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Atchalta de'Geula? Solving the Haredi Conscription Debacle

The Challenge


Israel is currently embroiled in a contentious debate over the conscription of Haredim into the IDF, a controversy that could potentially destabilize the government. It must be acknowledged that the current Israeli government, along with its predecessors, is unlikely to achieve full equality in military service obligations or to ensure the complete recruitment of the Haredim.

The Haredim display a diminished sense of "citizenship," indicative of their limited sense of duty and allegiance towards the state and the Israeli collective. Many Haredim do not view themselves as integral parts of Israeli society. The state is often seen as a threat to their way of life, which is guided by their revered elder Rabbis, Gedolei Ha'Dor.

It is essential to acknowledge that any move towards egalitarian participation in military service by the Haredim is unlikely to occur voluntarily; mere discussion may not be effective. Considering the complex relationship between the various Haredi factions within Haredi society, making any significant or contentious decisions on behalf of such a large community presents a challenge.

Haredi thinking of joining the army or his friends

Only a strong, clear external demand might increase the Haredim's enlistment rates. Establishing a renewed alliance among Israel's "serving publics"—which includes a Zionist coalition of religious-nationalists, secular-liberals, and Masorti Jews is crucial. Although politically diverse, this alliance would unite under a commitment to full equality of rights for all Israeli citizens and advocate for a more equitable sharing of responsibilities. This coalition could become a significant political and social force capable of balancing persuasion and coercion, engaging with Haredi leaders to address their legitimate concerns while maintaining the authority to make firm demands.

The Principles for a Solution


  1. Acknowledging the Haredim's genuine anxieties is essential. Their primary objection to conscription is the fear of undermining the Torah lifestyle through the exposure of their youth to the secular influences of the IDF, a concern that is both authentic and rational.

  2. Thus, any proposed solution must address the broader Haredi establishment, not just the logistics of enlistment. Previous strategies, focused on incentivizing or penalizing Haredi youth, failed to recognize that these individuals exist within a Haredi autonomous bubble, parallel to the state. Therefore, solutions must consider the broader implications, addressing the anxieties and needs of the entire Haredi community, including both potential conscripts and those exempt from service.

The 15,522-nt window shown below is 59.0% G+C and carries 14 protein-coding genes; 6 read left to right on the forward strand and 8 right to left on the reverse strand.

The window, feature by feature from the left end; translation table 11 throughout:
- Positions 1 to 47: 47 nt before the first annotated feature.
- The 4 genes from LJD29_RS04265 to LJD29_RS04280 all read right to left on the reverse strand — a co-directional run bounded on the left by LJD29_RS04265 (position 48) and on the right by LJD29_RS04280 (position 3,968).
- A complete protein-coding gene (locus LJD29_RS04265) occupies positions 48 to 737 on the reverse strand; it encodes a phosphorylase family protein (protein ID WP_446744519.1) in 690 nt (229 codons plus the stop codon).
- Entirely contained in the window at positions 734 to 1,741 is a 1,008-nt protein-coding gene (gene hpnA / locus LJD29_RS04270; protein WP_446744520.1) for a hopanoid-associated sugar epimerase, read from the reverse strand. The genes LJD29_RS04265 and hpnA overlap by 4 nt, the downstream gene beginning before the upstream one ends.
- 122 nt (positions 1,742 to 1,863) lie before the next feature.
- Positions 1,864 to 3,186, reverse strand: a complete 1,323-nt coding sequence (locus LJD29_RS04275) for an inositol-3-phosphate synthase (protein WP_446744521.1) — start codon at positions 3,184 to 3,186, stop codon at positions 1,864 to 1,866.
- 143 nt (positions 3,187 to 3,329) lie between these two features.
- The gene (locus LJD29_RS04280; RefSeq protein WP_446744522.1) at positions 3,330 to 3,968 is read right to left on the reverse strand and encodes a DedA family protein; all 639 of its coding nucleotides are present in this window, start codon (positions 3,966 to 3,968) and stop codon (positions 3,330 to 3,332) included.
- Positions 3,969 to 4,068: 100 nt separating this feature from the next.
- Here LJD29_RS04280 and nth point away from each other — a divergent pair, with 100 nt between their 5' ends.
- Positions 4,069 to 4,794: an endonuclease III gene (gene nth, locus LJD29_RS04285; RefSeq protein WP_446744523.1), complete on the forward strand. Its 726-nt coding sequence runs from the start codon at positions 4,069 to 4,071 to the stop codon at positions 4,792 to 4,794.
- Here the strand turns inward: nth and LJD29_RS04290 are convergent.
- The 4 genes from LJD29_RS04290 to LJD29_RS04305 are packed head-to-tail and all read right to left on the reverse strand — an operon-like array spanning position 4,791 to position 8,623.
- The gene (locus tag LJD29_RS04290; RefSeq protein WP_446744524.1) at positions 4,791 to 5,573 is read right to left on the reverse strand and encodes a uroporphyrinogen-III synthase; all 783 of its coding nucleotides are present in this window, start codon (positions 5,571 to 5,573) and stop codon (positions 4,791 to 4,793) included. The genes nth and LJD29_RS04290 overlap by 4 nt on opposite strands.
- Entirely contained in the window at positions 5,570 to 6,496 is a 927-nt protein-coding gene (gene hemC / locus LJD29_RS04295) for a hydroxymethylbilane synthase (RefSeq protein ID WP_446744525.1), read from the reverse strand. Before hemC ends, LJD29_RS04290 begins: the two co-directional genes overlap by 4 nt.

3. The government's financing model for Torah institutions should convey a simple principle: less enlistment means less funding, whereas higher enlistment leads to increased funding. This principle applies to both individual Haredim and Torah educational institutions.

Possible Actions for Implementation


  1. On the Systemic Level: The financing of Torah institutions should be linked to the proportion of their members who are military veterans. An increase in this percentage should result in higher funding, and vice versa. This policy not only provides a positive incentive for the yeshiva world to support Haredi enlistment but could also improve the perception of Haredi service members, potentially increasing their acceptance into better institutions.

  2. Encouraging Older Haredim's Recruitment (Shalav Bet): Despite initial reports of widespread enlistment among older Haredim at the war's onset, it has become clear that recruitment rates have not improved. Promoting enlistment in "Shlav Bet" (Phase B) for Haredi service in non-combat roles between ages 25-40 in the home front command could normalize IDF service for future generations. Identifying economic and social incentives to increase recruitment in this demographic is crucial.

  3. Higher Government Stipends for Army Veterans Yeshiva Students: Implementing a policy where Haredim who have completed three years of IDF service receive greater state support than their non-serving peers could incentivize service. This strategy would encourage Haredi soldiers to return to their Torah studies after service, while also facilitating a smoother transition into civilian life.



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